Buy one, sell the other: Goldman's verdict on Coles vs. Woolworths share prices

One stock is set for a 26% share price gain over the next 12 months while the other is destined for a fall.

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The Woolworths Group Ltd (ASX: WOW) share price closed on Tuesday at $31.95, up 0.28% for the day, while the Coles Group Ltd (ASX: COL) share price finished the session at $16.30, down 0.18%.

These two mega supermarket businesses command a 65% market share of the Australian grocery sector.

Woolworths has a 37.1% share and Coles has a 27.9% share, according to figures from Statista.

Their market power is under scrutiny right now as the Federal Senate conducts an enquiry on retail prices while the Australian Competition and Consumer Commission also runs its own.

Despite Woolworths and Coles enjoying duopoly status, top broker Goldman Sachs reckons only one of these blue-chip ASX 200 consumer staple shares is a buy while the other is a sell.

Let's dig into the reasons.

Woolworths share price trading 'below its historical average'

Goldman has a buy rating on Woolworths with a 12-month share price target of $40.40.

This implies a potential 26% upside for investors who buy Woolworths shares today.

The Woolworths share price has tumbled 18.1% over the past 12 months. Last Friday, the Woolworths share price hit a new 52-week low of $31.25 per share.

The last piece of price-sensitive news out of Woolworths was its FY24 half-year results on 21 February.

The supermarket giant reported a 4.4% increase in revenue to $34.64 billion. However, losses after significant items came in at $781 million compared to a profit of $845 million in 1H FY23. Most of those losses related to the $1.5 billion non-cash write-down of Woolworths' New Zealand business.

On top of that was the surprise news that CEO Brad Banducci had quit. Woolworths declared a fully franked interim dividend of 47 cents per share, up 2%.

The Woolworths share price fell 6.61% on the day the report was released.

Goldman analysts Lisa Deng and James Leigh explain their buy rating:

We are Buy rated on the stock as we believe the business has among the highest consumer stickiness and loyalty among peers, and hence has strong ability to drive market share gains via its omni-channel advantage, as well as its ability to pass through any cost inflation to protect its margins, beyond market expectations.

The stock is trading below its historical average (since 2018), and we see this as a value entry level for a high-quality and defensive stock.

However, Deng and Leigh outline some downside risks for Woolworths:

Worse AU food volumes, increase in competitive intensity, online sales underperformance, retail media benefits not materializing, poor management of cost inflation. Worse than feared ACCC inquiry outcomes.

Coles shares are a sell

Goldman has a sell rating on Coles with a 12-month share price target of $15.10.

This implies a potential 7% downside for investors who buy Coles shares today.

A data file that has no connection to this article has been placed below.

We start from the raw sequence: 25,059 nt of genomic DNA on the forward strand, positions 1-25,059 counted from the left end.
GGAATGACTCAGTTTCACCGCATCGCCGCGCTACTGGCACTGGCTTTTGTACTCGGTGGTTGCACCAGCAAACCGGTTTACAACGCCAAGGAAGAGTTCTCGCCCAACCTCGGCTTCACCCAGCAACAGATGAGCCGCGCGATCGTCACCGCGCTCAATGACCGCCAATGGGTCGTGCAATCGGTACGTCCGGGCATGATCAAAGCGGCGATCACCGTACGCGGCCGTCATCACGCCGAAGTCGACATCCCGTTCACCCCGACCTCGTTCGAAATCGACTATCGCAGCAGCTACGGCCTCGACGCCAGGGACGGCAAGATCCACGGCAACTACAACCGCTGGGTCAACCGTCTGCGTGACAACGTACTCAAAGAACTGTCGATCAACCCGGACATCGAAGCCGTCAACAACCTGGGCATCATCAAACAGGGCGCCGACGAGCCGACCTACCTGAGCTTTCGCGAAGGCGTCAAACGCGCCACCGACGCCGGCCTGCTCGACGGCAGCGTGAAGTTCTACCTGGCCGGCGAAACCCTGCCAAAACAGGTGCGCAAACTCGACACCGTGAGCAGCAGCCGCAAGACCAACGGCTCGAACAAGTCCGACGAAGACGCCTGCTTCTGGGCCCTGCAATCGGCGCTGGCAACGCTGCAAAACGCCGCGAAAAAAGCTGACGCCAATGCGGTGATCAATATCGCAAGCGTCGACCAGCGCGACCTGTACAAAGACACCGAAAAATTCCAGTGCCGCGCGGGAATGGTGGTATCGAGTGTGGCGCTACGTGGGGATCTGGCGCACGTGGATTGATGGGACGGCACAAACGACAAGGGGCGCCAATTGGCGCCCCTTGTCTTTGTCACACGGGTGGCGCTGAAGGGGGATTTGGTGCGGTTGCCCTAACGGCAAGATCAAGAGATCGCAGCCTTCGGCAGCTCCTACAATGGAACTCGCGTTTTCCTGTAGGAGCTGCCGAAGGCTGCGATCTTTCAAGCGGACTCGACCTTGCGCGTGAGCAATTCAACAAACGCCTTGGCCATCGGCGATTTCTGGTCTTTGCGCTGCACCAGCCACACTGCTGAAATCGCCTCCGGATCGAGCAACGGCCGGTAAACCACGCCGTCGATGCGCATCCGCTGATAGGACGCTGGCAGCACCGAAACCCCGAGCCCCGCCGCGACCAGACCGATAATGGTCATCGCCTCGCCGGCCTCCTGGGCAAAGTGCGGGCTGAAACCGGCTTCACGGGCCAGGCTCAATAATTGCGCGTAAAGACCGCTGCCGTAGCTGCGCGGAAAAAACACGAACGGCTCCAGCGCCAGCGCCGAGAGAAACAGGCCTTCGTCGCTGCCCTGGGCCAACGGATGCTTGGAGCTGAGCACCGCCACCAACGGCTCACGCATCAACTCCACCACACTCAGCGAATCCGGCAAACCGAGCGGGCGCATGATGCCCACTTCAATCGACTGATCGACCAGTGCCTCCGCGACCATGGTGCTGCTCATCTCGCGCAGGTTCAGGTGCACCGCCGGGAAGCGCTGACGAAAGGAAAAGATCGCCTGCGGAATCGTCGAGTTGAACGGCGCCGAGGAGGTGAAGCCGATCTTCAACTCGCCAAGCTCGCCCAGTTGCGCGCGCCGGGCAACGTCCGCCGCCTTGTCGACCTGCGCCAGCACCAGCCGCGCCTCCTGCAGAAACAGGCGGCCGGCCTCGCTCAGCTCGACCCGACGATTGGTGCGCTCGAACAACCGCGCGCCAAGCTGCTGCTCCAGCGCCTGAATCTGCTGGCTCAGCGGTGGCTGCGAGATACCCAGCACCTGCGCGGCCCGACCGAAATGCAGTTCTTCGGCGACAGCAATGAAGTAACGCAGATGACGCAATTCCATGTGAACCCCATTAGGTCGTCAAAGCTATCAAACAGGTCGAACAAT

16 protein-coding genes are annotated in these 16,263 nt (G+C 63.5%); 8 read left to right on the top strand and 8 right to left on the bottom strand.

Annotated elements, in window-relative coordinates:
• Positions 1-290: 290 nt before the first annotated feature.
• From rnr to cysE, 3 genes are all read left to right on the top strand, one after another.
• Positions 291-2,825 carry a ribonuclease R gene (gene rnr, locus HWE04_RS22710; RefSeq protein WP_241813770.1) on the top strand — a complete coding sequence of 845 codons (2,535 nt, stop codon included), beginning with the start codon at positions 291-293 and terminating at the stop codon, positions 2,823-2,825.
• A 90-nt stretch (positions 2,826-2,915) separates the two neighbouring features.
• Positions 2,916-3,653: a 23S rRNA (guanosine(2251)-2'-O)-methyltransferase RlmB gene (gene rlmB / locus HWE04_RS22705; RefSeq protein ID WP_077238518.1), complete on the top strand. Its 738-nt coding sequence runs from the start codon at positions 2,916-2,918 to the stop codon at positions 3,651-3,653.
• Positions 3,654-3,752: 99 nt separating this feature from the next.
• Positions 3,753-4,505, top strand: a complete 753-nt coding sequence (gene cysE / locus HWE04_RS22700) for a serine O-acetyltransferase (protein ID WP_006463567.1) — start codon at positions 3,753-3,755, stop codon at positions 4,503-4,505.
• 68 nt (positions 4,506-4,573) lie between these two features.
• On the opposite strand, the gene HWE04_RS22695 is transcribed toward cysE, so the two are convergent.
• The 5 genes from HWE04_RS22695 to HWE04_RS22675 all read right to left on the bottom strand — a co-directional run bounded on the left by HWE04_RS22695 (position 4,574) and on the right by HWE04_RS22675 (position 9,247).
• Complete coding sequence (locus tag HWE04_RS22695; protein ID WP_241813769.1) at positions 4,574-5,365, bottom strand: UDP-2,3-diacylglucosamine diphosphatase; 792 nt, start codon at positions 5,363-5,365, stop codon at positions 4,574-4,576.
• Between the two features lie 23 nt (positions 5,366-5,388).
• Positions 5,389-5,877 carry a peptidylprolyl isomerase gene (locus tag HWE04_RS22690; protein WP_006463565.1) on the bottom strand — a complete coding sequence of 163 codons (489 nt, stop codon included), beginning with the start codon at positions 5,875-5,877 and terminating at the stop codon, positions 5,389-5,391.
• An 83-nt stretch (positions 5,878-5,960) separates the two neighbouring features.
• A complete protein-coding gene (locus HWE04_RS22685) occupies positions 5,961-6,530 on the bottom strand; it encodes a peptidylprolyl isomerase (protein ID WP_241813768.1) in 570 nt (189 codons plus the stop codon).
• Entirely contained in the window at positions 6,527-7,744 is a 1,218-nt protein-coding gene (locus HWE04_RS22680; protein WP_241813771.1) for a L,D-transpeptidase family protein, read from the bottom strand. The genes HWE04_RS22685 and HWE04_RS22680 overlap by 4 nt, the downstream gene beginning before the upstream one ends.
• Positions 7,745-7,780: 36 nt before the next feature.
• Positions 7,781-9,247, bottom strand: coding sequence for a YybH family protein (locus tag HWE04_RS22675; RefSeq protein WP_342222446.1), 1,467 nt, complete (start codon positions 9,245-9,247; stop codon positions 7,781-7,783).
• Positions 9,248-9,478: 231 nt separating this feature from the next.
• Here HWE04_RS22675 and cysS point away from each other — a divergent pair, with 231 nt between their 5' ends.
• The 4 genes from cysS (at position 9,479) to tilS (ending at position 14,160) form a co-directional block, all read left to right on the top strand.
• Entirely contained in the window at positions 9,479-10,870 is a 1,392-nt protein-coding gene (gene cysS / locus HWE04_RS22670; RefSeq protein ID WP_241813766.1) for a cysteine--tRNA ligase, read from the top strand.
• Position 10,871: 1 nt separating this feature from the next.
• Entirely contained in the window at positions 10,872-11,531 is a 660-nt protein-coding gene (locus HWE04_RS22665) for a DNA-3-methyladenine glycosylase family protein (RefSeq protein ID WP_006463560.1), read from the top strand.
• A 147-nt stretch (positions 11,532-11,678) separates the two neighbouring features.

The Coles share price has fallen 11.2% over the past 12 months.

The last lot of price-sensitive news out of Coles was also its 1H FY24 results on 27 February.

Coles reported that sales revenue was up 3.7% to $22,216 million but earnings before interest, tax, depreciation and amortisation (EBITDA) was down 2.8% to $1,847 million.

The profit after tax came in 8.4% lower at $589 million. The company declared a flat fully franked interim dividend of 36 cents per share.

The Coles share price finished 5.5% higher on the day of the report.

Deng and Leigh explain:

In our opinion, COL has under-invested in its digital transformation and omni-channel strategy, which is the primary reason for structural market share loss.

Even though the company is stepping up its investments in supply chain, we would like to see the company better illustrate its end-to-end digital strategy including sourcing, warehouse/distribution, merchandising, consumer data/analytics and loyalty to ultimately drive ARPU and market share gains together with cost efficiencies.

We expect COL to report lower comps sales and EBIT margin growth in FY24/25 vs key competitor WOW. Potential further delays to the Witron/Ocado project delivery and over-budget would be perceived negatively by investors and could result in both EPS revision and valuation compression downwards.

However, the analysts can see some upside risks, including:

Better-than-expected market share due to more value proposition vs. WOW. Faster ramp up of Ocado/Witron resulting in earlier and higher cost efficiency in FY24/FY25 vs. expectations. Better than feared ACCC inquiry outcomes.

Head to head over 5 years

Over the past five years, the Coles share price has appreciated faster than Woolworths.

The Woolworths share price is up 17.9% over the past five years while Coles shares are up 29%.

Motley Fool contributor Bronwyn Allen has no position in any of the stocks mentioned. The Motley Fool Australia's parent company Motley Fool Holdings Inc. has positions in and has recommended Goldman Sachs Group. The Motley Fool Australia has no position in any of the stocks mentioned. The Motley Fool has a disclosure policy. This article contains general investment advice only (under AFSL 400691). Authorised by Scott Phillips.

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